With or without (them) – Polish language specific letters in Translation
In my everyday practice the issue of ą, ę, ó, ł, ż, etc. occurs big especially in the sworn translations. As a Sworn Translator I find it hard to decide whether I should just copy for example first names and surnames, names of cities, as it has been provided in the original document or try to correct them to the Polish genuine form. However, this small issue can cause big problems.
Just imagine, once there was first name JOSEF put in the Death Certificate from the USA. Ok, but in Poland he used the name in the Polish version JÓZEF, which meant hard times for the family dealing with all the official procedures related with inheritance. This time I just added a comment on the translation that in accordance with the statement the name was Józef, which I can do.
On other occasion, a Polish couple decided to get married abroad, how romantic for some. But again, in their Marriage Certificate the Polish letters were gone. This time in the Polish translation I just entered their names as they were. I was surprised as they came back with the translated Certificate some time afterwards, complaining that they cannot register their marriage at the Registrar’s Office. The Polish officer wanted the incorrect version of their names to be there as there is supposed to be some special procedure for it.
As you see, you never know ….
Pricing in Translation Business
Translation business seems very easy, especially as far as pricing is concerned. Majority of the agencies and freelancers base their pricelists on standard pages ranging from 1125 signs with spaces (sworn translation, the number of signs is statutory) via 1500 to 1800 signs with spaces in the case of non-certified translation. I did the same for a long time.
It was only recently that I got a flash of insight. As translations can differ from one another (specialist, sworn, financial, legal, medical) the same is with my Clients. They are all different and shall be treated differently. Thus, I decided to try and introduce a new pricing method comprising unique revolutionary packages rather than just be limited to signs and pages.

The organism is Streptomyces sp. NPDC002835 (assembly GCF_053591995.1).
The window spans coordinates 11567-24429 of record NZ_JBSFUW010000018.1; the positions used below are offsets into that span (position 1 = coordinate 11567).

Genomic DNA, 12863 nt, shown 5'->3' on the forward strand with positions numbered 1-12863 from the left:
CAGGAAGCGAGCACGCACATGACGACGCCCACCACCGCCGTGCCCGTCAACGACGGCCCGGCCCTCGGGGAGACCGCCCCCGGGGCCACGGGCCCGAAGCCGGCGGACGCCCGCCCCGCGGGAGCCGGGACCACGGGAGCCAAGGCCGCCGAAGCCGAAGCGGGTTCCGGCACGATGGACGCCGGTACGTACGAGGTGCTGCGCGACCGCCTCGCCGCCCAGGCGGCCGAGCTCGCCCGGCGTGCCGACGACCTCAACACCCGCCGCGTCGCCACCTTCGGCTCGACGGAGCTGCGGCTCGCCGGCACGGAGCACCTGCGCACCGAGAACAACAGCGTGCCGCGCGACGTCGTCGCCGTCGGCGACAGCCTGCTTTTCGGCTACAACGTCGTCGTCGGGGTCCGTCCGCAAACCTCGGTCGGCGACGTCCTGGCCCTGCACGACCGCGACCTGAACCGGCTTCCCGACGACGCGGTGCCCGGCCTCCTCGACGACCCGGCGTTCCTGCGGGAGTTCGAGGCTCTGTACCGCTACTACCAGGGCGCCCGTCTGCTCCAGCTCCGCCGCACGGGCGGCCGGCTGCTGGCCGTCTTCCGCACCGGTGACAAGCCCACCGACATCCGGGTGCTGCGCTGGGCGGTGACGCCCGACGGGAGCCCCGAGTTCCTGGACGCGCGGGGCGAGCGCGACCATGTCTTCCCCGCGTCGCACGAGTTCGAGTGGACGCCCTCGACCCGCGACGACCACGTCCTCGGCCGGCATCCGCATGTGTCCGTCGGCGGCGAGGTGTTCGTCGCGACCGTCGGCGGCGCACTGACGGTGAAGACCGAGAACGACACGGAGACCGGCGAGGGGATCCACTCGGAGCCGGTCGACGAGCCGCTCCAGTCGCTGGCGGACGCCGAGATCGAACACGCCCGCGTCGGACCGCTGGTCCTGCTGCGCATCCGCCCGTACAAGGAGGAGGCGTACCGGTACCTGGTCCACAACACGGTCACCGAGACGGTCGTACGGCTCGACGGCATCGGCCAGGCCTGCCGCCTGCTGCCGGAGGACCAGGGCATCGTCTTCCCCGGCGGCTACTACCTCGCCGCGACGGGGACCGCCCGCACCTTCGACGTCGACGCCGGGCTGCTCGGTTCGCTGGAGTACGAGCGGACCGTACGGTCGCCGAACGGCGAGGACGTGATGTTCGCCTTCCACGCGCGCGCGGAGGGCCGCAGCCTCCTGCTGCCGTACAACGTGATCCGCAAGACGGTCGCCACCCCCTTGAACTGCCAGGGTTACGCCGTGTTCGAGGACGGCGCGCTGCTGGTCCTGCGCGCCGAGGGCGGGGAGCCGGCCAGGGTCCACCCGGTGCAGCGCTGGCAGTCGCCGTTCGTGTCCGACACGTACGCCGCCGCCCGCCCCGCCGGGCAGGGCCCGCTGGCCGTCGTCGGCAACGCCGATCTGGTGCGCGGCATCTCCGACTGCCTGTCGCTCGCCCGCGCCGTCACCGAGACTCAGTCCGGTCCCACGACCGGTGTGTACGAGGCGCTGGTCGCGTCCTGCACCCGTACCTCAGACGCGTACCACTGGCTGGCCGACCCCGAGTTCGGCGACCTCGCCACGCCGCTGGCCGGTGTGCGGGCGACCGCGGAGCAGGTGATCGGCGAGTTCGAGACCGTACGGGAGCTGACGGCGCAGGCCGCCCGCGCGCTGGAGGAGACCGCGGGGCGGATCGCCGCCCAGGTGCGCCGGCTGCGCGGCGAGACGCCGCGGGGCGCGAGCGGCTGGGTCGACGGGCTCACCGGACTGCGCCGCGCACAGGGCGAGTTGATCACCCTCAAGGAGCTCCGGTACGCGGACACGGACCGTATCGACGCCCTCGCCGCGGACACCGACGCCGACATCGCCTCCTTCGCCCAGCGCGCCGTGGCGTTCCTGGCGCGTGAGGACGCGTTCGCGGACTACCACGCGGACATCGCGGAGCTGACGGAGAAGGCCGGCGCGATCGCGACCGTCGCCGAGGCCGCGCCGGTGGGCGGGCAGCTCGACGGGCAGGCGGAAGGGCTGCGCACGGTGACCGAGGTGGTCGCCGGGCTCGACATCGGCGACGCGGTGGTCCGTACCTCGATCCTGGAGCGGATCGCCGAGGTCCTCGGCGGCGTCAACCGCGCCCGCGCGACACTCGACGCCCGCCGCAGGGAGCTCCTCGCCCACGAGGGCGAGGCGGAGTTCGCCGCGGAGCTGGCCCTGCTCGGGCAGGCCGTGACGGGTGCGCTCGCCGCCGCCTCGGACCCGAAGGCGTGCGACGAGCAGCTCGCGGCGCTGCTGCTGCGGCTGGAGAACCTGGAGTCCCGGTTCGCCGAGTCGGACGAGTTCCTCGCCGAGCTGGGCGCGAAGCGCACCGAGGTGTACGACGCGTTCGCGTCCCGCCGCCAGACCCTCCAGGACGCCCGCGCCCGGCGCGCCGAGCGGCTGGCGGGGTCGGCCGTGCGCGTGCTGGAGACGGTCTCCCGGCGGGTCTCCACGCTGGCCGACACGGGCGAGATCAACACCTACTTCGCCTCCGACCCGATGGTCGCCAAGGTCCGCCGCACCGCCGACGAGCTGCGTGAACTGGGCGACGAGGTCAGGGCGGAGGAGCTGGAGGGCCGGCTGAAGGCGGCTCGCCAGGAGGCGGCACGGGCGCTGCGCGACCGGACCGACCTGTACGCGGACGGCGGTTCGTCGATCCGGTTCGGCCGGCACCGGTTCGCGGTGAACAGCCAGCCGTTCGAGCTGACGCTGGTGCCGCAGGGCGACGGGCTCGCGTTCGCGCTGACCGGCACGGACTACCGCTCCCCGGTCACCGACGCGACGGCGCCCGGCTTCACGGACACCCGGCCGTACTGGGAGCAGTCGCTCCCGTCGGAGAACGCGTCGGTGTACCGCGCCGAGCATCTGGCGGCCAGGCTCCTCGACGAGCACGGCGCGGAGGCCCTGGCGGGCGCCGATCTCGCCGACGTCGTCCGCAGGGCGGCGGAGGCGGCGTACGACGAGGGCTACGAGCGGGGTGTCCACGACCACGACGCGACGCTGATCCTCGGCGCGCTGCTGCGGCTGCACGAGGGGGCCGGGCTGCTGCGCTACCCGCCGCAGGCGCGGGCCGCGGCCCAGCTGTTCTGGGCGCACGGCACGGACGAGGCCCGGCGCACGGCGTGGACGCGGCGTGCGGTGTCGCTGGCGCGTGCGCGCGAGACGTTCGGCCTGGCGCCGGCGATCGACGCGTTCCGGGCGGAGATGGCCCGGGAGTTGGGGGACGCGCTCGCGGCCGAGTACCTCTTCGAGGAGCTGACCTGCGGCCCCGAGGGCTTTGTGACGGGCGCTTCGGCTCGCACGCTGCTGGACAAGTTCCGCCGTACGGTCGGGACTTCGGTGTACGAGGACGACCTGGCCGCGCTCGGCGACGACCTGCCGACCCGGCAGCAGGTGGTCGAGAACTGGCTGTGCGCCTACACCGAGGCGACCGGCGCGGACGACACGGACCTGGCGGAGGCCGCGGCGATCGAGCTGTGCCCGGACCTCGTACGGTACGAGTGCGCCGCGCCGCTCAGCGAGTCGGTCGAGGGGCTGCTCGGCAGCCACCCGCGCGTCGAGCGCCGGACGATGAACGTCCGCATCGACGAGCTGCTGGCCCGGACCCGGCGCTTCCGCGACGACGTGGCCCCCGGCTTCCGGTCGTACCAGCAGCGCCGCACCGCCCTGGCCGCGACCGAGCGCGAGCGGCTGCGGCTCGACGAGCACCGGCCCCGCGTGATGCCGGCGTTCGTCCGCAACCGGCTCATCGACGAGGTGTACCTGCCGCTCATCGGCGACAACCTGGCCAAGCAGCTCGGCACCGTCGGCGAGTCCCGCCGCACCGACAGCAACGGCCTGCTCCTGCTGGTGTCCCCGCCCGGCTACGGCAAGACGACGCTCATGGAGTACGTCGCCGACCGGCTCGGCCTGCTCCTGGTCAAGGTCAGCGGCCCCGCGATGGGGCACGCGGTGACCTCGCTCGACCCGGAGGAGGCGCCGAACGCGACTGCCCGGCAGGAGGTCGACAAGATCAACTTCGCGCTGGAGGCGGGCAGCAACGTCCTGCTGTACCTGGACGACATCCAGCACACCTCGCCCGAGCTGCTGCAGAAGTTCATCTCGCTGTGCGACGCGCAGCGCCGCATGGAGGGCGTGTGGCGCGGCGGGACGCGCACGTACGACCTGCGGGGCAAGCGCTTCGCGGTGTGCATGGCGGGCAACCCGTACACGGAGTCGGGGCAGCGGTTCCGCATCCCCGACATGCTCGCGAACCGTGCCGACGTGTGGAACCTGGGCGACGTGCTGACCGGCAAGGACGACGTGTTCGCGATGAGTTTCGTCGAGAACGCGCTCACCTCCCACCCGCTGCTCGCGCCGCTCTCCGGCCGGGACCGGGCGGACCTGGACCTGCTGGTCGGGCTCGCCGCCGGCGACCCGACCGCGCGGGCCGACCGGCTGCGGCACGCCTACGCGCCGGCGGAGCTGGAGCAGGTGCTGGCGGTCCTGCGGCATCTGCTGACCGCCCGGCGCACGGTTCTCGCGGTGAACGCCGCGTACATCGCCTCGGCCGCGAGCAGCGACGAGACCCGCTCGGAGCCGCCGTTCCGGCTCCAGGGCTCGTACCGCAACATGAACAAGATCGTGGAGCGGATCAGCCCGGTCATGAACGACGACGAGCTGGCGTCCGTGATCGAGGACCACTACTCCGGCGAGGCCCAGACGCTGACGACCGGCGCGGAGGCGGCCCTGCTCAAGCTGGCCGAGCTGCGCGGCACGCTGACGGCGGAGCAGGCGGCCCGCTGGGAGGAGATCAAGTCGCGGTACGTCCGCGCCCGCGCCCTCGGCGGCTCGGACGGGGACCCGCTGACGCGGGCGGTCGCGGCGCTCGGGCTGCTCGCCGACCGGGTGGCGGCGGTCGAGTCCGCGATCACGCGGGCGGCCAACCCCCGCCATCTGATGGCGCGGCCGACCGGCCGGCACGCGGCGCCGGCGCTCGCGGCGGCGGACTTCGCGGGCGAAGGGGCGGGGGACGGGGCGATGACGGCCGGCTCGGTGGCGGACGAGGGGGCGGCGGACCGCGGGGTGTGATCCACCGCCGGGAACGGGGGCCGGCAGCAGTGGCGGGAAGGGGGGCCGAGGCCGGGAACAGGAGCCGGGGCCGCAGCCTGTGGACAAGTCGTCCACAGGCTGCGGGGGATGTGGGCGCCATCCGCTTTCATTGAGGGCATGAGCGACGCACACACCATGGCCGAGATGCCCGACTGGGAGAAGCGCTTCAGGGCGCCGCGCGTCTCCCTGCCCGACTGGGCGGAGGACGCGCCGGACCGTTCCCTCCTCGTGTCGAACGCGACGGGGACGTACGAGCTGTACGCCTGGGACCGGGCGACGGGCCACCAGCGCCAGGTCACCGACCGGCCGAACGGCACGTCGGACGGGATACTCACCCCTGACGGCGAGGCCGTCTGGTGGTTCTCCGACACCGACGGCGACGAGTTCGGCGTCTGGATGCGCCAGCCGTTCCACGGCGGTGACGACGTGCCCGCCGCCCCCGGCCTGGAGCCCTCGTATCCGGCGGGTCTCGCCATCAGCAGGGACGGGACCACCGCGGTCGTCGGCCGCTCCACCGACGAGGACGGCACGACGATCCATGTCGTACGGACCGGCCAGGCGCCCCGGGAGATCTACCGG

BASIC very close to life – translation of CV, applications, fast and usually short communications (e-mail, SMS, letters) with employers, office, bank, foreign shop or hotel;
STANDARD – professional translation of various types of texts, summaries, studies;
EXTRAORDINARY – upon request of the Client I issue a certificate confirming preparing of the translation by a professional translator, translation is sent in two files non-editable (with my logo and footnote) and editable (without my identification). It also comprises post sale services – additional free of charge adjustments, following for example negotiations, in an offer or agreement;
CORRECTION – only correction of a text prepared by the Client;
CONVERSION – of a non-certified translation prepared by me into certified by sworn translation just of the difference in price.
Don’t you think it is better?
Blue, green or red?
This is not an article about new trends in fashion. Here I would like to discuss the possible colours of ink for the Sworn Translator’s round stamp.
I have been working in the translation business since 2002, so almost 15 years and until now I was never ever asked about why I use blue colour of ink for my official round stamp. That came as a kind of little shock, when my Client called me and questioned the colour stating that at an authority, where he filed my sworn translation the clerk said that other translator had a red one. So there must be something wrong with blue stamp for sure.
I would like to clarify it here. Sworn Translators can use blue, green or red colour of ink for their stamps, except for black to avoid doubts whether it is a copy or an original. They also send a specimen of their stamps with signature to the Ministry of Justice – to keep it on file.
Therefore, again all the mentioned colours are allowed and they do not signify any different status of qualifications or seniority. Just a colour of ink.